Plus, you can control its brightness with an adjustable tip. It has both spill lighting and spot lighting settings.
Slide it all the way back for full spill lighting and slide it all the way forward for tight spot lighting.
The sliding tip has just the right amount of resistance. Too much resistance would make it difficult to slide, and too little would allow it to move on its own. But this well-designed flashlight has found the sweet spot.
I have no way of knowing if this sliding adjustment will loosen up over time. But I’ve been using it daily for about two months, and it’s still at the same resistance as it was when it started. So it’s holding up very well so far.
I was blown away by the spill lighting and how bright this flashlight is. When I was when walking around the outside my house at night I could see everything.
Then I tested the spot lighting and was surprised at just how far that spotlight traveled. I could see the spotlight hitting a stop sign two blocks away from my house.
It’s so bright be careful not to shine this flashlight directly into someone’s eyes. It will temporarily blind them…which is a nice bonus for survival defense purposes.
If you have this particular EDC flashlight in your hands and feel threatened. You could quickly gain a significant advantage by disorienting them with the beam from this light. Allowing you time to react however you see fit (fight or flight).
I can honestly say it’s the brightest LED flashlight I own.
3 – Your EDC Flashlight Needs A Smart Design
It’s the little things that make a good EDC flashlight worth carrying.
One useful design feature with this LED flashlight was its slightly recessed power button. Having this button slightly recessed helps to prevent any accidental activation.
We’ve all experience having our electronic devices accidently left on. Only to find out you have a dead battery when you go to use it.
So this feature is very smart.
The recessed button also allows this EDC flashlight to stand on its tail end with the light facing up. When set up this way, you can light up an entire room…hands-free.
This is perfect when you are working on something alone and you need both hands. Just set this flashlight bulb up (tail down) and you’ll be able to see well enough to accomplish most basic tasks.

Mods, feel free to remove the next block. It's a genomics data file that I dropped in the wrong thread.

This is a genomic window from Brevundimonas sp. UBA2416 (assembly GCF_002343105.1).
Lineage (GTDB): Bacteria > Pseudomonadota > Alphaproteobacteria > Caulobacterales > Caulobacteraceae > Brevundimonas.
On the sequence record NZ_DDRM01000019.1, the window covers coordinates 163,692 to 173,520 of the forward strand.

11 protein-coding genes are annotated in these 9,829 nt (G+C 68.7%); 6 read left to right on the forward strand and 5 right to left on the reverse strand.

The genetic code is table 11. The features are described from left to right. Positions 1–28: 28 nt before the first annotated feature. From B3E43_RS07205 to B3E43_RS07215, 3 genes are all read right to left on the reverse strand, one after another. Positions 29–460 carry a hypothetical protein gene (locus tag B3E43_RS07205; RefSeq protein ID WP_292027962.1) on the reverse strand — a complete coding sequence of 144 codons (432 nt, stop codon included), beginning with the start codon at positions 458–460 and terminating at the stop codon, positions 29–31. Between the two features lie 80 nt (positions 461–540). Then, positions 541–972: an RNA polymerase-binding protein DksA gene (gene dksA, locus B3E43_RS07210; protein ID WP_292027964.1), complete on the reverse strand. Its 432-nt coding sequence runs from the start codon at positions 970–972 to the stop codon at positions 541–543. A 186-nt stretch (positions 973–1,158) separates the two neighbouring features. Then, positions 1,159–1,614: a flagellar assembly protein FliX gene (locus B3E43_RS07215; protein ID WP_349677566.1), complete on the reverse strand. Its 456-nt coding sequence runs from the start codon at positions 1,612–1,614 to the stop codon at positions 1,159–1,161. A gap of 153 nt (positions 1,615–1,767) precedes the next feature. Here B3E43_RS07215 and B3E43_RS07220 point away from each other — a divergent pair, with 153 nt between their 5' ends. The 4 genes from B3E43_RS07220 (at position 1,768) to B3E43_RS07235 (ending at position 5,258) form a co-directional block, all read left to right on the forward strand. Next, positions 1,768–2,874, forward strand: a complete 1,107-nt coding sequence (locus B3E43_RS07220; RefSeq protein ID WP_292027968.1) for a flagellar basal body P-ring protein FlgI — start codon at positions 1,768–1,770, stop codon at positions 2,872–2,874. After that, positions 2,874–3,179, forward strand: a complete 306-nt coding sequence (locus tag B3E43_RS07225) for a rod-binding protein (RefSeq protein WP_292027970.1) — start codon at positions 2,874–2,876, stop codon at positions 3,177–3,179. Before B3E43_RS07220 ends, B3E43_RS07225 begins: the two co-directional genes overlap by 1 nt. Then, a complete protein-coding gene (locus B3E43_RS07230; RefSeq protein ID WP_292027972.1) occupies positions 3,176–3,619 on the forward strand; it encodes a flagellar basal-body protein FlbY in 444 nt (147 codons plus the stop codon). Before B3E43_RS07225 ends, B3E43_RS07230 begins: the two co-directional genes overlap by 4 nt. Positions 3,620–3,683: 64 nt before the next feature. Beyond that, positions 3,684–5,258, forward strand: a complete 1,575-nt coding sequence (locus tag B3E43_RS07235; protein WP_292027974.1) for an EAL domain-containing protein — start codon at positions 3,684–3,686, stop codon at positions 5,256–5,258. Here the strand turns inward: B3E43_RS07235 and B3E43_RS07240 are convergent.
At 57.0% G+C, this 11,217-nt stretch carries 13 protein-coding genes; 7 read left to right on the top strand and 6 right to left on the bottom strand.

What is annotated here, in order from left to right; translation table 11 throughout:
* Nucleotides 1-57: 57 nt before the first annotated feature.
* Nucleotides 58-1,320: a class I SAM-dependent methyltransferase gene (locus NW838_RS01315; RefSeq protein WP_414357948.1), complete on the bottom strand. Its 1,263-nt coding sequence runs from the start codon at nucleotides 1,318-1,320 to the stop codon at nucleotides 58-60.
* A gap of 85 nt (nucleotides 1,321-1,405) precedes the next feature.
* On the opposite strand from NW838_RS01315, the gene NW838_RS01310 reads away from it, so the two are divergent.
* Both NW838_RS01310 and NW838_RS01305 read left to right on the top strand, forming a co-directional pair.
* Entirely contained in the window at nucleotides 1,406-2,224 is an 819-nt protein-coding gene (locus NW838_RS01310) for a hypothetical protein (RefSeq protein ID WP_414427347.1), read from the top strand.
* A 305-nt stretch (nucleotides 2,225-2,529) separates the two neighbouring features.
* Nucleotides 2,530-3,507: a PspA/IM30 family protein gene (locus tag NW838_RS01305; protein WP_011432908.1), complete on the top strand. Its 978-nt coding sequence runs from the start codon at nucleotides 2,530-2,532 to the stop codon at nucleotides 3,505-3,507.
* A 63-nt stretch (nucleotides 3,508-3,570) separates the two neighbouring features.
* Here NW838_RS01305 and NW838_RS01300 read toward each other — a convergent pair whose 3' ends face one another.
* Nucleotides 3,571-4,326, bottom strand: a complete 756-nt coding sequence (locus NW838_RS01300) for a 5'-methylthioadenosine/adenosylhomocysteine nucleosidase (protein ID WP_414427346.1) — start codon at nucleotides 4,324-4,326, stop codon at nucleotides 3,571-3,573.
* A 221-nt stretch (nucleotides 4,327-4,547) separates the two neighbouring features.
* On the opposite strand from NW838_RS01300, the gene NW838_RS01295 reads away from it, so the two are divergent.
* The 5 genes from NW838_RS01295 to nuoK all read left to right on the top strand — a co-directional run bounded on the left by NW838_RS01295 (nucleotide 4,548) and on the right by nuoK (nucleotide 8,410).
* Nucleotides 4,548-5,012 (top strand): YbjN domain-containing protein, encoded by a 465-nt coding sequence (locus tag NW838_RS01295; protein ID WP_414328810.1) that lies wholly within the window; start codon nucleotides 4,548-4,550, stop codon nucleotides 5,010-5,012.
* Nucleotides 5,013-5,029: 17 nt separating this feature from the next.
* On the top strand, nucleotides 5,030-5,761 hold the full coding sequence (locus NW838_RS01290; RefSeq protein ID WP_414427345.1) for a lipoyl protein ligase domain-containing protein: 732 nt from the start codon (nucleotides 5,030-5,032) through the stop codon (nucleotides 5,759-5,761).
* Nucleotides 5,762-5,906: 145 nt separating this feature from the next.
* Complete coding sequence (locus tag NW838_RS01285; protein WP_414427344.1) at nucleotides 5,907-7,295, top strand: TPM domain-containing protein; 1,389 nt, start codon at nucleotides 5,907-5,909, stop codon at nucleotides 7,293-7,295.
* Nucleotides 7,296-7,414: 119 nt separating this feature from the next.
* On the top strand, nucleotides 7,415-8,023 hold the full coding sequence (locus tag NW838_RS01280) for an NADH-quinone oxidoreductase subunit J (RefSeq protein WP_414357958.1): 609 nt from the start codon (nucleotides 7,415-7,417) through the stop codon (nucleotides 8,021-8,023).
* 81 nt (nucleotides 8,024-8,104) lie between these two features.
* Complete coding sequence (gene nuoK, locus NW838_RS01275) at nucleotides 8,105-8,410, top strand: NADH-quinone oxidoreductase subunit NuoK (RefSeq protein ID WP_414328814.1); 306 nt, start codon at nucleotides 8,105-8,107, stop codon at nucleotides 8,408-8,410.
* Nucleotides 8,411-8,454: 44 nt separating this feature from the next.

Another great design feature is the small holes provided near the rear of this EDC flashlight. Some people may want to add a little lanyard to this mini flashlight to carry it around their neck.
Other people might want the lanyard to loop it around another piece of gear and carry it in a gear bundle. You don’t have to use these holes if you don’t want to, but it’s nice to see them there in case you change your mind.
I prefer all my EDC gear to fit in an inconspicuous way. I’m not trying to “look cool”, ideally, I want to carry all my EDC gear and no one even notice.
That’s exactly what this small best pocket flashlight does. When it’s in my pocket just the back of it sticks out, hiding the majority of the flashlight from plain view.
Finally, the actual glass of this flashlight has a convex shape (curved out). To protect this curve and allow you to set the flashlight down tail up (tip down), 3 beveled prongs were added.
A side benefit of these prongs is that they can be used as a weapon themselves if push came to shove.
Hitting someone in a strategic location with these metal prongs could do some serious damage.
Best Pocket Flashlight
So the FireHawk LED has become my new EDC flashlight.
I love it so much I added one to my bug out vehicle and bug out bag as well.
You should, too.
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Remember: Prepare, Adapt, and Overcome,